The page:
Centerlines - January 2008 - (Page 32)

ENHANCING RUNWAY SAFETY FAA’s Call to Action, independent airport accomplishments aim to lower incursion rates B Y NI CO L E NE L S O N SAFET Y AND SECURIT Y T he nation’s airport runways are safer than ever, but the progress has not been enough. “The agency’s focus on better training, clearer signs and new procedures has made our runways safer,” said Hank Krakowski, Federal Aviation Administration’s (FAA) chief operating officer for the Air Traffic Organization. “However, there is still much more we can and will do to address this very important safety issue.” In fiscal year 2007, the FAA reported 24 serious runway incursions out of more than 61 million operations. Averaging one incursion for every 2.5 million operations, this statistic was a 25 percent improvement over the agency’s goal to have no more than one incursion for every 2 million surface movements. Reducing the risk of runway incursions is one of the FAA’s top priorities as runway mishaps can prove to be catastrophic. A case in point is the Aug. 27, 2006, crash of Comair Flight 5191 in a field just beyond Lexington’s Blue Grass Airport. The Atlanta-bound CRJ-200 regional jet was assigned the airport’s 7,003-foot Runway 22 for takeoff, but instead used unlit Runway 26. With a length of only 3,500 feet, Runway 26 was too short for a safe takeoff, causing the aircraft to overrun the end of the runway before it could become airborne. The fatal accident killed 49 people before dawn to become the country’s worst domestic airplane accident in nearly six years. “The National Transportation Safety Board and the FAA have confirmed that all of the pavement markings and signage was as it was supposed to be on the day of the accident,” said Michael Gobb, executive director of Lexington-Fayette Urban County Airport Board. “But what we continue to do, as we have done in the past, is work with the FAA and the industry to continually improve. While an airport can be in compliance one day, that doesn’t mean that the industry or the regulators to see what areas are available for improvement.” Short-Term Actions Safety reviews of wrong runway event risk topped the list of items slated in a meeting convened by then FAA Administrator Marion Blakey on Aug. 15. As a result of the gathering of more than 40 aviation leaders from airports, airlines, aerospace manufacturers, and air traffic control and pilot unions, the FAA agreed to quickly implement a five-point, short-term plan to improve runway safety at U.S. airports. One week later, Blakey followed up with a letter to 20 airports deemed to have risky airfield operations. The airports ranged in size from Atlanta’s DeKalb Peachtree Airport to HartsfieldJackson Atlanta International Airport. The correspondence asked the airports to convene a meeting within 60 days to review procedures, airport markings and other risk areas that could be miti- Runway guard lights and red paint zone at Boston Logan. 32 CENTERLINES | JANUARY 2008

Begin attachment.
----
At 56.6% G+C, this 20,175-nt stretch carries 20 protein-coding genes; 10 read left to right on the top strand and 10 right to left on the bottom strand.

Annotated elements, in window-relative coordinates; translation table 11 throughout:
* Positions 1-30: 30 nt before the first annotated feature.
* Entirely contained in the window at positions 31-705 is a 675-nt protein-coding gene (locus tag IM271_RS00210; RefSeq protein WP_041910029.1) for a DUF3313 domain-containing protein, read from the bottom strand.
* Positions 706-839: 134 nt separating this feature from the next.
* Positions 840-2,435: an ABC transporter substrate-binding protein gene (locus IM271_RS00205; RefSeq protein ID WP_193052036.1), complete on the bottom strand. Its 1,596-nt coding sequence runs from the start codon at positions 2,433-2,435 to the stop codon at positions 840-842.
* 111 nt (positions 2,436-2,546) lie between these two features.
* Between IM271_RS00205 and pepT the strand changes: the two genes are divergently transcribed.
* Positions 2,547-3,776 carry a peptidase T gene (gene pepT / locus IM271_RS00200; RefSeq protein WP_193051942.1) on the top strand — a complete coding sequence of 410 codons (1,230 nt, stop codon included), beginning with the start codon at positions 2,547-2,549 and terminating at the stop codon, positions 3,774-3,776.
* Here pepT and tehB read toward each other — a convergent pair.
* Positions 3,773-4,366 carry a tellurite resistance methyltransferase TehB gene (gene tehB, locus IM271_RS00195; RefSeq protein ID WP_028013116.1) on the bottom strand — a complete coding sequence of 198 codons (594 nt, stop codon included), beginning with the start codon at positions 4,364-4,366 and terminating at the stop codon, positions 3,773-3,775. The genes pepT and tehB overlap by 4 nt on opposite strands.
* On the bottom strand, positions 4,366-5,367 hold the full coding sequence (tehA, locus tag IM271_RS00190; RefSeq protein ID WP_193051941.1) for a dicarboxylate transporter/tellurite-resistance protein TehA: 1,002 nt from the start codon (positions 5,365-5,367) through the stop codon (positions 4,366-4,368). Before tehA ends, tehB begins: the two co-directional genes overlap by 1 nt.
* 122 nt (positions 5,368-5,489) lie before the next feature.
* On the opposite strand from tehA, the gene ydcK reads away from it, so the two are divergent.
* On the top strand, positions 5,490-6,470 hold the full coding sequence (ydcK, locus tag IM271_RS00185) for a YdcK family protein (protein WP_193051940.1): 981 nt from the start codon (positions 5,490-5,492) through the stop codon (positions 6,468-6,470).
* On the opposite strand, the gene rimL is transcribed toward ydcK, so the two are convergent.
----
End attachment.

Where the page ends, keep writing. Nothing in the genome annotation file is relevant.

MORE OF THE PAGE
Table of Contents for the Digital Edition of Centerlines - January 2008

Contents
President’s Message
Canadian Airports
Associates’ Corner
Policy Center
Regulatory Front
On the Hill and On the Stump
One on One: Dave Barger
Revenue: The Concessions Awards
Environment: O’Hare Expansion
Passenger Focus: Houston Friendly
Safety and Security: After Comair, What Next?
Air Service Recruiting: Charleston’s Acquisition of AirTran
On Management: Performance Benchmarking at DFW
Now Underway
Grand Opening
Conference Previews and Reviews
New Members
Index of Advertisers/Advertiser.com
Box Scores

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